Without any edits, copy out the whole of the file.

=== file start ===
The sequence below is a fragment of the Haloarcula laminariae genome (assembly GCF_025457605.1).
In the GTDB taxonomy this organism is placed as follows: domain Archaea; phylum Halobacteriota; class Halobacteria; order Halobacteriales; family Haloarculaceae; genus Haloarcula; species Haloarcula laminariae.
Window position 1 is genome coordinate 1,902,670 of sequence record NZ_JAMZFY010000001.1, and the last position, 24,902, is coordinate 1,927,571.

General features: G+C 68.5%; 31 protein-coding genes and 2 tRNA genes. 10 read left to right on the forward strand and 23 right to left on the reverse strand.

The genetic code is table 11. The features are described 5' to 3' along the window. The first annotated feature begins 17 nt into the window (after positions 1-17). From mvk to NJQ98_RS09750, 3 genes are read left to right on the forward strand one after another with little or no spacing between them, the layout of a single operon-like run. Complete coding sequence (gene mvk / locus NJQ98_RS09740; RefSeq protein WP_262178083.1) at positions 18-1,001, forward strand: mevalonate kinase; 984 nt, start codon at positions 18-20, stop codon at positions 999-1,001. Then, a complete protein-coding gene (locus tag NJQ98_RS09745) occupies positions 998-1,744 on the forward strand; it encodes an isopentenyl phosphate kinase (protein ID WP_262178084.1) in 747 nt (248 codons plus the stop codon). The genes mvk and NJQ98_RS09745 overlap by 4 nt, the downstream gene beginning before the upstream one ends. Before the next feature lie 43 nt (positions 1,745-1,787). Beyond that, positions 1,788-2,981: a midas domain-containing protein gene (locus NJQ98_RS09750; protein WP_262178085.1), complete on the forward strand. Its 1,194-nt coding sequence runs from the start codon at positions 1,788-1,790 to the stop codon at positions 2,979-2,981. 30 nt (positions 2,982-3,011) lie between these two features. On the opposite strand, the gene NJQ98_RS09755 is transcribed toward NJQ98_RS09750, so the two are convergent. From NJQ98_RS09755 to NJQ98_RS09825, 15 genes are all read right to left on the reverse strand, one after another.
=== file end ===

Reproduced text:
The sequence below is a fragment of the Haloarcula laminariae genome (assembly GCF_025457605.1).
In the GTDB taxonomy this organism is placed as follows: domain Archaea; phylum Halobacteriota; class Halobacteria; order Halobacteriales; family Haloarculaceae; genus Haloarcula; species Haloarcula laminariae.
Window position 1 is genome coordinate 1,902,670 of sequence record NZ_JAMZFY010000001.1, and the last position, 24,902, is coordinate 1,927,571.

General features: G+C 68.5%; 31 protein-coding genes and 2 tRNA genes. 10 read left to right on the forward strand and 23 right to left on the reverse strand.

The genetic code is table 11. The features are described 5' to 3' along the window. The first annotated feature begins 17 nt into the window (after positions 1-17). From mvk to NJQ98_RS09750, 3 genes are read left to right on the forward strand one after another with little or no spacing between them, the layout of a single operon-like run. Complete coding sequence (gene mvk / locus NJQ98_RS09740; RefSeq protein WP_262178083.1) at positions 18-1,001, forward strand: mevalonate kinase; 984 nt, start codon at positions 18-20, stop codon at positions 999-1,001. Then, a complete protein-coding gene (locus tag NJQ98_RS09745) occupies positions 998-1,744 on the forward strand; it encodes an isopentenyl phosphate kinase (protein ID WP_262178084.1) in 747 nt (248 codons plus the stop codon). The genes mvk and NJQ98_RS09745 overlap by 4 nt, the downstream gene beginning before the upstream one ends. Before the next feature lie 43 nt (positions 1,745-1,787). Beyond that, positions 1,788-2,981: a midas domain-containing protein gene (locus NJQ98_RS09750; protein WP_262178085.1), complete on the forward strand. Its 1,194-nt coding sequence runs from the start codon at positions 1,788-1,790 to the stop codon at positions 2,979-2,981. 30 nt (positions 2,982-3,011) lie between these two features. On the opposite strand, the gene NJQ98_RS09755 is transcribed toward NJQ98_RS09750, so the two are convergent. From NJQ98_RS09755 to NJQ98_RS09825, 15 genes are all read right to left on the reverse strand, one after another.